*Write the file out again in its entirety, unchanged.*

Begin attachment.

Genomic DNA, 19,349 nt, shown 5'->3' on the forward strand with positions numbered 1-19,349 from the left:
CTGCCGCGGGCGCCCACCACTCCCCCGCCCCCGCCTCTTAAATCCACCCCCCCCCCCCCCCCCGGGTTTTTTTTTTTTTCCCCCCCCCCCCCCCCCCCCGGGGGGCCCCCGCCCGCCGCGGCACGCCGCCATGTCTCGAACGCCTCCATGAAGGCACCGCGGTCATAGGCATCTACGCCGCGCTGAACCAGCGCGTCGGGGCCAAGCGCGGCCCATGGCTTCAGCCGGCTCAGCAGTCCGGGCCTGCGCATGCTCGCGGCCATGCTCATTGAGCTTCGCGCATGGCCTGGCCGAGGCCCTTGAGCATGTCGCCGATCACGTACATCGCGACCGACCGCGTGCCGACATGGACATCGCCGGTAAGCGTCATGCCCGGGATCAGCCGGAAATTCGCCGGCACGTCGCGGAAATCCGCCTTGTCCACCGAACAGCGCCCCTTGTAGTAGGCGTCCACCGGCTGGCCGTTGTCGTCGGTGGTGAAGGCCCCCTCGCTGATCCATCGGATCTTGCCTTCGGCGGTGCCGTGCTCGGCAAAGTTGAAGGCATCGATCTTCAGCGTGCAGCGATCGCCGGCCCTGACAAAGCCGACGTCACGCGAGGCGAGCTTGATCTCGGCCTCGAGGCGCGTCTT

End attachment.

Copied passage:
Genomic DNA, 19,349 nt, shown 5'->3' on the forward strand with positions numbered 1-19,349 from the left:
CTGCCGCGGGCGCCCACCACTCCCCCGCCCCCGCCTCTTAAATCCACCCCCCCCCCCCCCCCCGGGTTTTTTTTTTTTTCCCCCCCCCCCCCCCCCCCCGGGGGGCCCCCGCCCGCCGCGGCACGCCGCCATGTCTCGAACGCCTCCATGAAGGCACCGCGGTCATAGGCATCTACGCCGCGCTGAACCAGCGCGTCGGGGCCAAGCGCGGCCCATGGCTTCAGCCGGCTCAGCAGTCCGGGCCTGCGCATGCTCGCGGCCATGCTCATTGAGCTTCGCGCATGGCCTGGCCGAGGCCCTTGAGCATGTCGCCGATCACGTACATCGCGACCGACCGCGTGCCGACATGGACATCGCCGGTAAGCGTCATGCCCGGGATCAGCCGGAAATTCGCCGGCACGTCGCGGAAATCCGCCTTGTCCACCGAACAGCGCCCCTTGTAGTAGGCGTCCACCGGCTGGCCGTTGTCGTCGGTGGTGAAGGCCCCCTCGCTGATCCATCGGATCTTGCCTTCGGCGGTGCCGTGCTCGGCAAAGTTGAAGGCATCGATCTTCAGCGTGCAGCGATCGCCGGCCCTGACAAAGCCGACGTCACGCGAGGCGAGCTTGATCTCGGCCTCGAGGCGCGTCTT